CORPUS CHRISTI, TExas — Corpus Christi and Nueces County gave an update on the COVID-19 pandemic Wednesday afternoon.
Mayor Paulette Guajardo started off the press conference with an update on the officer involved shooting that took place at a local apartment complex earlier in the afternoon.She then gave updated information from the American College of Obstetricians and Gynecologist and the Society for Maternal Fetal Medicine, regarding pregnant woman and COVID-19.
Although information has been muddled since the COVID-19 vaccines were released, new information states that it is safe for pregnant women to receive the COVID-19 shot. Additionally, the CDC updated their information on Tuesday, and pregnant woman are now at an increased risk to contract the virus, so vaccinations are encouraged.
She then reiterated that a mass COVID-19 vaccination clinic will be available on Friday from 7 a.m. to 7 p.m. at the CHRISTUS Spohn Memorail Hospital site. Additionally, the vaccine clinic at La Palmera is open Monday through Saturday.
Nueces County Judge Barbara Canales took the podium shortly after, and listed resources that the county has been able to gather over the course of the pandemic in preparation for what could possibly come. She emphasized that hospital capacity is scarce due to a shortage of nurses, and explained that too many hospitals diverting patients in the region and in San Antonio makes it difficult to provide care to those who need it most.
She explained that in late June, the hospitalization rate was at 2%, and over the next three weeks it increased by 1% every week until July 21, when it started increasing by 1% every few days. As of Tuesday, our hospitalizations are now at 12.68%.
She said the state of Texas is working with us to get resources, but it will take time. In the meantime, the county is doing everything they can do get the surge under control. Canales said they are working on getting more home-bound vaccinations, and they are working with BCFS teams to get a rapid infusion center (antibodies) along with a mobile infusion center to the region. These centers will provide outpatient antibody treatments to patients with mild to moderate COVID-19 symptoms, which will in turn help lower hospitalizations. She said these antibody infusion treatments have been authorized by the FDA for emergency authorization use.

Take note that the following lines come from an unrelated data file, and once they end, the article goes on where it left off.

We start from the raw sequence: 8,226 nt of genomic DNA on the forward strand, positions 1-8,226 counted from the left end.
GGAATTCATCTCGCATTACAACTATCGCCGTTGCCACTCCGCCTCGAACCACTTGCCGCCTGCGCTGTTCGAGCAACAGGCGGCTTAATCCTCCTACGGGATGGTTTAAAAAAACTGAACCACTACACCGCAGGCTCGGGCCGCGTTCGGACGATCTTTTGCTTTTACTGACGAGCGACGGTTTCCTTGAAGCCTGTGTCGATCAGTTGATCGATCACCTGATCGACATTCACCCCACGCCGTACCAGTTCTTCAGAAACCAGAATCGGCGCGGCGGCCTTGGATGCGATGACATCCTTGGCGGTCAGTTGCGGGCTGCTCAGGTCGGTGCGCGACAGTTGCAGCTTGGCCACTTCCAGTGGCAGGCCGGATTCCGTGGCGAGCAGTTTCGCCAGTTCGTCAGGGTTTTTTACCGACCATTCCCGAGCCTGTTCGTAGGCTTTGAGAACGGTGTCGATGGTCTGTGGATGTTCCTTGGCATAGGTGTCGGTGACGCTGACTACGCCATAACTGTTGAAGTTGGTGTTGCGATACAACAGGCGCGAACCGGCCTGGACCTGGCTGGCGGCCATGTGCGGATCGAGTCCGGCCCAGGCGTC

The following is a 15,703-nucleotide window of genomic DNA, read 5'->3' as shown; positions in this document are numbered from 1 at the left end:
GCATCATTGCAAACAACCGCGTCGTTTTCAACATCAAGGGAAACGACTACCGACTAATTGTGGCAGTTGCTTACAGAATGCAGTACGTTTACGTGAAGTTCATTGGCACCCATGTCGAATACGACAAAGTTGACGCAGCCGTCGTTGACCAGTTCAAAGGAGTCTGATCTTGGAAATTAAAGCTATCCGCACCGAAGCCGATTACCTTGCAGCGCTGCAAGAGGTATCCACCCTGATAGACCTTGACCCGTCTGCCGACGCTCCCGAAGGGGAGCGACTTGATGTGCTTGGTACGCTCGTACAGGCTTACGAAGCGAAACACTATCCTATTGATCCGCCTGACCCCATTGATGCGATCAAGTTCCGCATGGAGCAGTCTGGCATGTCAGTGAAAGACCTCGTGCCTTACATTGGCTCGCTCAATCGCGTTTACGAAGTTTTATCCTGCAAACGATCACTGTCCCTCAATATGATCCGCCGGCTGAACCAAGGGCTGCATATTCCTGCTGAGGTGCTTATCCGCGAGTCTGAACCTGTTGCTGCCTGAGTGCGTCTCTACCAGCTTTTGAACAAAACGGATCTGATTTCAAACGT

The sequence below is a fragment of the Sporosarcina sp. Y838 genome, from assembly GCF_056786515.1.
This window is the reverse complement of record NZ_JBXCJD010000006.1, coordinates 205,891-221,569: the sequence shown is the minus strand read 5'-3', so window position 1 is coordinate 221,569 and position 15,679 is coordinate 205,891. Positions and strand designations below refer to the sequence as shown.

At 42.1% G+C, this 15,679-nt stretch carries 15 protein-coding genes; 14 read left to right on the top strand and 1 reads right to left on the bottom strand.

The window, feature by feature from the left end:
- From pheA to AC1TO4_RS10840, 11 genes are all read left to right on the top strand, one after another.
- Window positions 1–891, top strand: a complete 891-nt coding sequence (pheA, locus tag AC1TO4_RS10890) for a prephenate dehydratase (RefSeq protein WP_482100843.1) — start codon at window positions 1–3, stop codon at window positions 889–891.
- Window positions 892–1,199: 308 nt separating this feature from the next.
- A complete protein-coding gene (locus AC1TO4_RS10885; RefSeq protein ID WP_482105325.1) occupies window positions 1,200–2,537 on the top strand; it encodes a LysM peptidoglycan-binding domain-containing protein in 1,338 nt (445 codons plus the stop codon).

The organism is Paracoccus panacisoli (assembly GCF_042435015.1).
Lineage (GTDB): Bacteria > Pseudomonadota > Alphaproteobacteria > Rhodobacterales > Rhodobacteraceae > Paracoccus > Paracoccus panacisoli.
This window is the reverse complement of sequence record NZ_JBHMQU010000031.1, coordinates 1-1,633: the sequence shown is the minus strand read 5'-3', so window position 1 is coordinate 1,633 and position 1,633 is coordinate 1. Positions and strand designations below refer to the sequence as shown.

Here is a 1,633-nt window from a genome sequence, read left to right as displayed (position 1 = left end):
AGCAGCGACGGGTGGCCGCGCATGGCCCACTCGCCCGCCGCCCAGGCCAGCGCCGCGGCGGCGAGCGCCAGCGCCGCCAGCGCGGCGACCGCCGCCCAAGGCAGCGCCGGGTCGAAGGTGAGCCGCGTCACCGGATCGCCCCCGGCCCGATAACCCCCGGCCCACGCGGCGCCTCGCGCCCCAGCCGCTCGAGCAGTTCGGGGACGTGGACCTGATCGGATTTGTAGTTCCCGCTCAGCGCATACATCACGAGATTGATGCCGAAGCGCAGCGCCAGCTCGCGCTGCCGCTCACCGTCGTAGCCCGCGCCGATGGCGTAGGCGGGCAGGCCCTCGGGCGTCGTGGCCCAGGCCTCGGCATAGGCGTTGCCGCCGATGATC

These efforts along with more vaccinations will help get the COVID-19 surge under control once again.
Ending the conference, Health Director Annette Rodriguez explained that 80% of all COVID-19 cases in Texas are now the delta variant. She said it is highly contagious, and it is a vaccine preventable disease. Everyone, whether vaccinated or not, should continue practicing frequent hand washing, sanitizing, wearing a mask, and social distancing because it is proven to work.
She provided the following data:
- First 10 days of July: 264 COVID-19 cases
- Last 10 days of July: 2,016 COVID-19 cases
- First 10 days of July: 309 hospitalizations
- Last 10 days of July: 1.080 hospitalizations
Rodriguez explained that 97 percent of hospitalizations right now are un-vaccinated patients. This variant is causing cases in a very short period of time. The variant is spreading vast among the un-vaccinated and so many people are getting sick at once, which is putting pressure on the local healthcare system.
You can find the full COVID-19 update on the City of Corpus Christi's Facebook page and Youtube.